How can one afford, let alone drink good wine year-round unless you are rich? That’s easy, start a wine cellar. Anyone can do it, it’s easy. And it doesn’t have to cost an arm and a leg.
But what is a Wine Cellar?
A wine cellar is, simplistically, a place where you store your wine. No, it does not actually have to be in a cellar, though that is a good place. You see, it’s all about cool temperatures, and consistency and cellars are good at this. Sure you could spend a fortune on one of those swank wine cabinets, or spend even more money on one of those incredible circular stair wine cellars (they just look too cool!), but for us mere mortals, let’s talk reality.
You simply want to store your wine in a cool, dry place. Rather like potatoes. A place where the temperature doesn’t fluctuate too much is best. Under a set of stairs is quite common, out of the way, yet accessible and generally no heater nearby or draft. It really doesn’t matter where, just think potatoes, as long as it is fairly cool and consistent it can be a potential wine storage area.
But why store wine?
I know, I know. The first thing everyone thinks is ‘when I buy wine, I just drink it rather than store it’. That’s well and good if you are buying a great, even good, bottle of plonk for just that purpose. It’s also fine if you buy something cheap, and I do mean cheap (and I won’t say nasty, as that will sound snobby). But if you want good wine that is drunk at its optimum time, and an optimum price, it needs storing.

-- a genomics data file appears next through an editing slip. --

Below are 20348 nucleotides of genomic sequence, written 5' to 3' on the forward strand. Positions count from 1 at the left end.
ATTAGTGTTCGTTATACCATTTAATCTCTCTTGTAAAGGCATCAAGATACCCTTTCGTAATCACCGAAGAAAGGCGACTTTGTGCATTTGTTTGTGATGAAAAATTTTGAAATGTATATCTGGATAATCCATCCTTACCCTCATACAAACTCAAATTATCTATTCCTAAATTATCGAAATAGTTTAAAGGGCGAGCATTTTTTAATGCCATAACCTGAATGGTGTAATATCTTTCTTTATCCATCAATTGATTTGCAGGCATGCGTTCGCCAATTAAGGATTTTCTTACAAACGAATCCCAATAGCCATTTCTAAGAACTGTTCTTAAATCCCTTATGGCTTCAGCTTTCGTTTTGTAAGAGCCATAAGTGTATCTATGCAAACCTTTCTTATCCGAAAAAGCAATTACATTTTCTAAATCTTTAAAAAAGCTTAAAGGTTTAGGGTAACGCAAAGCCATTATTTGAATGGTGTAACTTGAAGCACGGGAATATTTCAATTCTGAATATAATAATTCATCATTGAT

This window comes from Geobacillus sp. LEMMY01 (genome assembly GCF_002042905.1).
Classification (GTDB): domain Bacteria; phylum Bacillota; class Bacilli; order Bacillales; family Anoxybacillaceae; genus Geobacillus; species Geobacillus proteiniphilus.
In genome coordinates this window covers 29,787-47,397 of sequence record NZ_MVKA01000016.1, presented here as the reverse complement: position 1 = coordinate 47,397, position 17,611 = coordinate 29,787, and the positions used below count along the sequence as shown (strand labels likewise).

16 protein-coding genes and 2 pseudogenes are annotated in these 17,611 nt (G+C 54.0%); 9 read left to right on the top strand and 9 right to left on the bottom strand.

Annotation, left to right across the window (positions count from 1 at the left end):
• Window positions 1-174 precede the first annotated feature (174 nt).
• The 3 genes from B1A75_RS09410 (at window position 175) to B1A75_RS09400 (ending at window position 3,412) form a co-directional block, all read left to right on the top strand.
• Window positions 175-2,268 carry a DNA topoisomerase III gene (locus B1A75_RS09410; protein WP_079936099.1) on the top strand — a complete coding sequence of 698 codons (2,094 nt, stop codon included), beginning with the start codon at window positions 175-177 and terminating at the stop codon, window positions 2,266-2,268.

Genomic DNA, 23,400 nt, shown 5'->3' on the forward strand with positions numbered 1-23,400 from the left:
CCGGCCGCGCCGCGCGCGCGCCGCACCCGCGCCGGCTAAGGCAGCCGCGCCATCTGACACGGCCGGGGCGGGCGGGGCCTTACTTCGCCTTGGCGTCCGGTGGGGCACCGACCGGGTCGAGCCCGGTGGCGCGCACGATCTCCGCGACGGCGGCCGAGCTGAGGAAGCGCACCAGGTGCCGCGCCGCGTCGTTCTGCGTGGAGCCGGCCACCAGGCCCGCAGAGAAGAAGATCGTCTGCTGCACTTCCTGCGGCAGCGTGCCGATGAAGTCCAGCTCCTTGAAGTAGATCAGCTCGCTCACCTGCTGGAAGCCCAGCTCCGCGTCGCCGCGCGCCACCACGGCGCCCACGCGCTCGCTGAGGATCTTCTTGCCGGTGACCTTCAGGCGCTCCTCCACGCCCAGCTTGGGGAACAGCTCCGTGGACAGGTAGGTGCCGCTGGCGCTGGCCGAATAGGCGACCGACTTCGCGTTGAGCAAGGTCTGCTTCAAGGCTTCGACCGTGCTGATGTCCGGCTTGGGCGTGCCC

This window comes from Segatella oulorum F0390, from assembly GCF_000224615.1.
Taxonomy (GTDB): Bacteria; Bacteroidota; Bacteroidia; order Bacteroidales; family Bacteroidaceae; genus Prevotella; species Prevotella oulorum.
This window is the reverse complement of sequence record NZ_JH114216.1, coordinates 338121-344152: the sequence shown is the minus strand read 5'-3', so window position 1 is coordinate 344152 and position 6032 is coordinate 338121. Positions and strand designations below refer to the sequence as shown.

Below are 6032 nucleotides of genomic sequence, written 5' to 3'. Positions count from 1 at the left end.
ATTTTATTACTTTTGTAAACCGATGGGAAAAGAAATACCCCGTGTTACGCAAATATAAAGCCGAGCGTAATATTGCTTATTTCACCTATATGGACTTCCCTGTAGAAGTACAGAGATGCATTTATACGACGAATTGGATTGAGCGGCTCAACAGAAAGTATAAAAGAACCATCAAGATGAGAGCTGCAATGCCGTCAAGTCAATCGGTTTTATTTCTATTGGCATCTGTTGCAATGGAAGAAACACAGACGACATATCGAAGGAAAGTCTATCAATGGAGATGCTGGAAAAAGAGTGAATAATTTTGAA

Wine needs storing to help it age as well as help it keep well. Think of those potatoes again. If you don’t store them properly they grow those eyes. Wine won’t grow weird things, but like potatoes, it will keep longer if stored properly. You see, wine is always changing. It’s a chemical reaction thing. I am not going to go into the specifics here, just take my word for it (for you geeks who need to know, read this). And because wine is always changing, that is why there is an optimum time to drink it, e.g. this porridge is just right. And why sometimes it tastes like vinegar.
But How Do I Save Money?
Thank you for reading this far. After all, let’s be honest, what we really want to know about is how to buy good wine as cheaply as possible. First, I’ll say, forget under a fiver. This is about good wine, and unless you are living amongst vineyards, you will not buy a good wine that can get even better for under a fiver.
Second, forget supermarkets (and I include France in this). Supermarkets are fine if you wish to buy a decent (or really cheap) wine to drink now. Their buying ethos and markup mean you won’t get the best wine for your money. Find your nearest independent wine shop. The keyword here is ‘independent’, not a small wine shop that is part of a chain. Though they’ll do in a pinch, you still won’t get the best you can buy for your money.
But, Come on, How…?
Give yourself a budget for the year. It can be anything. If I am in the UK, my personal favourite is £150 -£200. Feel free to roughly equate that to your currency. It can be less, it certainly can be more. Take that amount and visit the independent wine shop. Tell the wine merchant you would like to buy 12 bottles to put in a wine cellar and what your budget is. It can be 12 different bottles, giving you a chance to try 12 different wines. Or, what I recommend, is to buy 6 different wines, 2 bottles of each. Just in case you really like something, you have a second bottle for the future.
Essentially at £150, you are spending on average £12.50 a bottle. £12.50 is a good average for good wine to cellar (for us non-wine snobs) as a general rule of thumb. If you have less money, buy fewer bottles, or go for an average of £8 – £10. Let your Wine Shop help you on deciding here. If you have a bigger budget, do get more wine, the more you can afford the better, as the more money you will save in the long run and the better your wine cellar will be.